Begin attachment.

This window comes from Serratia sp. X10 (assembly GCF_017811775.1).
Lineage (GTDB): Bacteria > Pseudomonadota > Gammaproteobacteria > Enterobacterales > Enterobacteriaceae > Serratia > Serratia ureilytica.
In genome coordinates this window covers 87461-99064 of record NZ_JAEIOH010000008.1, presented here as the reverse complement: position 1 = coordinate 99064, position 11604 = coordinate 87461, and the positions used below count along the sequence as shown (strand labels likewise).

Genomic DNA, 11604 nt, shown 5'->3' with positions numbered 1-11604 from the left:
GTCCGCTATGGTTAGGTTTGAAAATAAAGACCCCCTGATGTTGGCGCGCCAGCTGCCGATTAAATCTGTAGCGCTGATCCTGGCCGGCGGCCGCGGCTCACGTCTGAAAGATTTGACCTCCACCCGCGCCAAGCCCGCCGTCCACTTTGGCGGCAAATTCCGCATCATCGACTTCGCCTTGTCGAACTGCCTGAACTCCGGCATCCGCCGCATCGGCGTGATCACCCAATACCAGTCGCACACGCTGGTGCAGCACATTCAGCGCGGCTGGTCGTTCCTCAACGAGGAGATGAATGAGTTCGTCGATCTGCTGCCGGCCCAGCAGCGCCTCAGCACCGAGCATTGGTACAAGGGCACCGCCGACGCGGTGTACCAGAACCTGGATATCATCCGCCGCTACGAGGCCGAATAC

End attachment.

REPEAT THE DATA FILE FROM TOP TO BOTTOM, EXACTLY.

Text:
This window comes from Serratia sp. X10 (assembly GCF_017811775.1).
Lineage (GTDB): Bacteria > Pseudomonadota > Gammaproteobacteria > Enterobacterales > Enterobacteriaceae > Serratia > Serratia ureilytica.
In genome coordinates this window covers 87461-99064 of record NZ_JAEIOH010000008.1, presented here as the reverse complement: position 1 = coordinate 99064, position 11604 = coordinate 87461, and the positions used below count along the sequence as shown (strand labels likewise).

Genomic DNA, 11604 nt, shown 5'->3' with positions numbered 1-11604 from the left:
GTCCGCTATGGTTAGGTTTGAAAATAAAGACCCCCTGATGTTGGCGCGCCAGCTGCCGATTAAATCTGTAGCGCTGATCCTGGCCGGCGGCCGCGGCTCACGTCTGAAAGATTTGACCTCCACCCGCGCCAAGCCCGCCGTCCACTTTGGCGGCAAATTCCGCATCATCGACTTCGCCTTGTCGAACTGCCTGAACTCCGGCATCCGCCGCATCGGCGTGATCACCCAATACCAGTCGCACACGCTGGTGCAGCACATTCAGCGCGGCTGGTCGTTCCTCAACGAGGAGATGAATGAGTTCGTCGATCTGCTGCCGGCCCAGCAGCGCCTCAGCACCGAGCATTGGTACAAGGGCACCGCCGACGCGGTGTACCAGAACCTGGATATCATCCGCCGCTACGAGGCCGAATAC